So at 7:30 am on Saturday, April 8th, 2017, I jumped in the family van with an Ohio University shirt, a  note pad, and a sleeping bag in case things got too crazy, and drove to Athens, Ohio. 


I parked on Hocking Street, which is one parallel street over from Palmer. At 8:30 am, things were already started, even on the ancillary streets.  I wandered through the back yards to the front of 19 Palmer Street.

19 Palmer Street 2017
This is where I stop and correct myself when I said, “back yards.”  When I was at Ohio University, the back yards of 19, 21, 23, 25 and 27 Palmer Street were grassy expanses.  We played volleyball, wiffle ball, laid out blankets, kept ducks and passed out in the soft embrace of the grass.  Around 2004, the owners of those properties added a second house to the back of the original houses and paved the rest of the area to make parking spaces.  It’s a cold, concrete expanse where volleyball would be painful and passing out leads to concussions.  I’ll be bringing up this point later and it will be on the quiz.
21 Palmer Street on the left going down to 27 on the right

When I came around to the front of 19 Palmer, a girl (Ellen) took one look at me and said, “Are you Doug?” I was.  She said they were expecting me.  She got the other Ellen, who I had been in communication with, and they gave me a beer and a tour of the house.  Outside of there being another house strapped to the back of it, 19 Palmer has not changed much in 27 years.  They turned most of the back porch into a 2nd bathroom and used the leftover bits to widen the kitchen.  There were some new windows and all the windows that used to face the backyard were now half windows that faced the addition in back.  Ellen, Ellen, Katie, Kristie and Allie were all super nice and allowed me in their bedrooms which was different from 1991 when I couldn’t get in any girl’s bedroom.  The bedrooms were almost exactly the same with the additions of a few coats of paint.  Same wood floor and trim and plaster walls with old light fixtures.  The kitchen was wider than ours with counters on either side.  They had my letter up on the refrigerator, which made be a little bit proud.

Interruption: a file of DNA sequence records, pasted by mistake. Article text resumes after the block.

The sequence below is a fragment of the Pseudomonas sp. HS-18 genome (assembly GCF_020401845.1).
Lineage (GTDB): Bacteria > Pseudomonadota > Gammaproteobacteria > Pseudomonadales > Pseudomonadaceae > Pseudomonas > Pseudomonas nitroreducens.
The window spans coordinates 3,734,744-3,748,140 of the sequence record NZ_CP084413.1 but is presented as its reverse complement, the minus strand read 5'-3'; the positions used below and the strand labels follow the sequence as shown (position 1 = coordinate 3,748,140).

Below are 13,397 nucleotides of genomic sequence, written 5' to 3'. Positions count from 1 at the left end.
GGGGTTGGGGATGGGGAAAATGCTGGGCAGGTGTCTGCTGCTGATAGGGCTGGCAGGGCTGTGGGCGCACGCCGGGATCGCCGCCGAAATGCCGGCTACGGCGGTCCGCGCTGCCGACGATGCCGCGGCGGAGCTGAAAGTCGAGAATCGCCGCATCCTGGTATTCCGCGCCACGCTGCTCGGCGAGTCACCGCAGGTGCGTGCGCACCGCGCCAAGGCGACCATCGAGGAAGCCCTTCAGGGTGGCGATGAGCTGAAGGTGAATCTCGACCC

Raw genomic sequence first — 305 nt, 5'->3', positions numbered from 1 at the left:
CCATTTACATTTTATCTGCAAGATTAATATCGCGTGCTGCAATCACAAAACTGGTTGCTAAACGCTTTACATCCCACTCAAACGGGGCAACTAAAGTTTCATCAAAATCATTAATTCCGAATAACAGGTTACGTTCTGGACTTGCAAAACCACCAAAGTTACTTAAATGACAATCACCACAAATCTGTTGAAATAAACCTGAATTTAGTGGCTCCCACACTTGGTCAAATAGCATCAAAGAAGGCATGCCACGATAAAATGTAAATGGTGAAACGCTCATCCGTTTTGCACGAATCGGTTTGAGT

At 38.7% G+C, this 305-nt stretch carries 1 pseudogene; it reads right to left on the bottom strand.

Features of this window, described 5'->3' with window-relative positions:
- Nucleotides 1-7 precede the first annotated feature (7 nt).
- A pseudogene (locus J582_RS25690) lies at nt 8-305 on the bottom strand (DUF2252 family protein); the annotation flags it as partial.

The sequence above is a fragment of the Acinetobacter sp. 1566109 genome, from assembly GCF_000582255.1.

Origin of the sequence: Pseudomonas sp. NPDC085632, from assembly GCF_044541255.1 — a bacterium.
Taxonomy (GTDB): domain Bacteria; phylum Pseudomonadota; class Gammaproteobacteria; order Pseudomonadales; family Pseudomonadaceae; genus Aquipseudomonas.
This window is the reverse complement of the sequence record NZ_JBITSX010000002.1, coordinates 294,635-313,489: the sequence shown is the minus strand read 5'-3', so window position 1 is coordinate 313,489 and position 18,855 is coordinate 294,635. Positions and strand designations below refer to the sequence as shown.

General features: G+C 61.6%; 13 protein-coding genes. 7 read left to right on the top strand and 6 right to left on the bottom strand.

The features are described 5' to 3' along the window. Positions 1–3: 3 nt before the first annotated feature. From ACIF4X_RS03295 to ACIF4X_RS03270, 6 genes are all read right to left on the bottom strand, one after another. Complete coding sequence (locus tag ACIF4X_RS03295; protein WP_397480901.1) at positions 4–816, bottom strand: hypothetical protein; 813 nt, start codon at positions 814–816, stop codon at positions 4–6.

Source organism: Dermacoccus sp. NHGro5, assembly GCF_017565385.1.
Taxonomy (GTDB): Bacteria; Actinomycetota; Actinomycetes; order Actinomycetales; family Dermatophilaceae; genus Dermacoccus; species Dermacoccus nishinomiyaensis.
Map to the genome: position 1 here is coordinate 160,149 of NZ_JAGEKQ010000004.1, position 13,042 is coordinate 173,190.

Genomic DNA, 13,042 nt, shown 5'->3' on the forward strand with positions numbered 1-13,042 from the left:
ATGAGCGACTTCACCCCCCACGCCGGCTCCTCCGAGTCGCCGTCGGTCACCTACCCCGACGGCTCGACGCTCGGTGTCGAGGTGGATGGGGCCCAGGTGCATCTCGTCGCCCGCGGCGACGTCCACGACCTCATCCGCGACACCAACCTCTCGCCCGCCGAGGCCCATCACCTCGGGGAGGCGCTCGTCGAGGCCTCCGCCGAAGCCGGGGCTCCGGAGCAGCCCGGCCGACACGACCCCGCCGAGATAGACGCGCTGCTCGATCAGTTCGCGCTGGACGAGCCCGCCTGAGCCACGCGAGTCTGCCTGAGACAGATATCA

After sharing some stories about the original Palmerfest, I headed to 19 Palmer B.  Kristen welcomed me and introduced me to (sorry if I get a name wrong) Alexis, Emma, Monica, Emily and Toni.  Their place looked completely updated, even if it was built in 2004.  My letter was on their refrigerator, too. They had a DJ on their porch and a large amount of vodka. 

As I waited for my brother and niece to arrive, I bounced between the front and back of 19 Palmer, observing, taking notes and photos. I think people thought I was a cop. As it got closer to 10:00 am, things were really picking up.  The front yards were filling up and even the concrete desolation in the back started to fill with people drinking, throwing Frisbees and a football. I guess some things don’t change.